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So far so good!

Posted by Theolodian 
So far so good!
October 19, 2015 04:09PM
As I write this I am 2hrs into a 4hr+ print, and the first print of a part of my own design. This magnitude of a print is a first for me with my personal 3D printer. Little Fisher is sailing along which is great after several years of not so much success (early printer, before people used PLA).

Mine is a Beta, absolutely standard except not running top panel, only 'replaced' part is the BuildTak which got messy during original learning curve with calibration. Original arms, haven't even soldered the endstop wires.

I'd leave it as-is but the extruder motor does get a bit warm so may do the new geared extruder just for that.

Turned it on and was printing as soon as the file uploaded through the web interface. Really Cool!

Edit: The most useful mod would be a way to hold a 1Kg reel of filament....

Edited 1 time(s). Last edit at 10/19/2015 04:43PM by Theolodian.
Re: So far so good!
October 19, 2015 06:25PM
Success! smileys with beer
Re: So far so good!
October 21, 2015 05:00PM
Are people still having problems with dimensional accuracy? This was my first print where dimensional accuracy mattered or could be checked at all really. The overall size was 77x40x60 lwh and it is accurate to within 0.25mm everywhere, including straightness. Very impressive overall.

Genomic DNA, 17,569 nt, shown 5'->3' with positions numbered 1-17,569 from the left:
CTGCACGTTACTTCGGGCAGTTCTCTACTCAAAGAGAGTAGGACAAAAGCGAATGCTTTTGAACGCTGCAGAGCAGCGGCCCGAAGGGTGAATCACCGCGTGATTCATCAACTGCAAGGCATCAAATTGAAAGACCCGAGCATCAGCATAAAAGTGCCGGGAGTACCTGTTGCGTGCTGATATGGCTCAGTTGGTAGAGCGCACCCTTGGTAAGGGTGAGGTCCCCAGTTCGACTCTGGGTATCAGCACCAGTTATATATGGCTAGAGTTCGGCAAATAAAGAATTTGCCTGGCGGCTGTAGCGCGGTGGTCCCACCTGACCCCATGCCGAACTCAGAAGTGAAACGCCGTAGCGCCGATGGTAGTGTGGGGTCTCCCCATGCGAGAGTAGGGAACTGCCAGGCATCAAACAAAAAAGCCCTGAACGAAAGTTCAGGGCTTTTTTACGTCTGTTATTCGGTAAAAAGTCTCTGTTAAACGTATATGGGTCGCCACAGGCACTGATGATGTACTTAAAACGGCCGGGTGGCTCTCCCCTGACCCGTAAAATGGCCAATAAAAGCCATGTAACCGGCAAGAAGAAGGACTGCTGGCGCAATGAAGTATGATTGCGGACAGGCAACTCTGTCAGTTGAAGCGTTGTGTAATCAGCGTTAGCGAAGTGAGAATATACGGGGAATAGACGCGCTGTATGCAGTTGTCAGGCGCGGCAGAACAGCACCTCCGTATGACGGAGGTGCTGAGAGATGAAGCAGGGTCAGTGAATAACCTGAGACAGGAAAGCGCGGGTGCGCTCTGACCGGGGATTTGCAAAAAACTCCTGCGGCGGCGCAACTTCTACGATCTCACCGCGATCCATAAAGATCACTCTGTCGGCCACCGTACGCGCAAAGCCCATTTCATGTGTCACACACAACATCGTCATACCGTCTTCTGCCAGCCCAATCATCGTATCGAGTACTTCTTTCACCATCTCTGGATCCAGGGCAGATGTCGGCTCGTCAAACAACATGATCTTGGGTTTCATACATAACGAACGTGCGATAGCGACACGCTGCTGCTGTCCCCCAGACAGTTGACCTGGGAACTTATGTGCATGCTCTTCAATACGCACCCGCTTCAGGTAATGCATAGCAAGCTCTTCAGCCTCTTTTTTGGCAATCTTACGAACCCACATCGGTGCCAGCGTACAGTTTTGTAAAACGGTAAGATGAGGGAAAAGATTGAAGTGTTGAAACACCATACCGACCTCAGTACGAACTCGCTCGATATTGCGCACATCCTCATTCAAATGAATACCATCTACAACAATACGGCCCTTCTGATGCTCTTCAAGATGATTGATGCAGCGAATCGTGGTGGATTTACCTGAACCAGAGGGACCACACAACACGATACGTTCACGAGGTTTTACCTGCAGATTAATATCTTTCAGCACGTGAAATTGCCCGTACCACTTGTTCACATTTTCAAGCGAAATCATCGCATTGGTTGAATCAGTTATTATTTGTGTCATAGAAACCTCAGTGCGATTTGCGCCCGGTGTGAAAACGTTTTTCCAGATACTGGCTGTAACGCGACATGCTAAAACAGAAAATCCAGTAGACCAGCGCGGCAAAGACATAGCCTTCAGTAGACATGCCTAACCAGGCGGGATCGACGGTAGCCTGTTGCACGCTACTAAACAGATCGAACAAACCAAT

If you haven been following my previous issues I had been running an arm length of 162.8. This was back to 160 for this print, but my radius is still 82.4. There is a hint of a strongly curved pattern in the surface finish, maybe slack in the system? Very odd visual effect but doesn't affect the part too much.
Re: So far so good!
October 22, 2015 07:11AM
We've seen patterns in large, flat, vertical, areas of prints. We think it's more to do with the stepping of the motors, as they try to draw a straight line from what, effectively, is a series of curves. If you can post a picture, it may help to determine if this is the same thing.

Ian
RepRapPro tech support
Re: So far so good!
October 22, 2015 07:14AM
Ian,

Thanks, that describes it exactly. I like the honesty of it, signature of being made on a delta I guess.
Re: So far so good!
October 22, 2015 07:46AM
I published some photos showing the difference that changing to 0.9deg/step motors on my delta made at [miscsolutions.wordpress.com]. But the pattern was barely noticeable even with standard 1.8deg/step motors.



Large delta printer [miscsolutions.wordpress.com], Robotdigg SCARA printer, Crane Quad and Ormerod

Disclosure: I design Duet electronics and work on RepRapFirmware, [duet3d.com].
Re: So far so good!
October 22, 2015 08:18AM
How many microsteps is the Duet running? I also could make my belts a bit tighter.
Re: So far so good!
October 22, 2015 08:57AM
We supply 1.8 degree (200 full steps per revolution) NEMA 17 stepper motors. The Allegro A4982 offers full, half, quarter or sixteenth stepping, and the Duet is set to use sixteenth. Generally, there's no point going higher than 1/16 micostepping (or, accoding to the following, more than 1/10 microstepping), as the motor isn't accurate enough to take account of more steps; from: [www.geckodrive.com]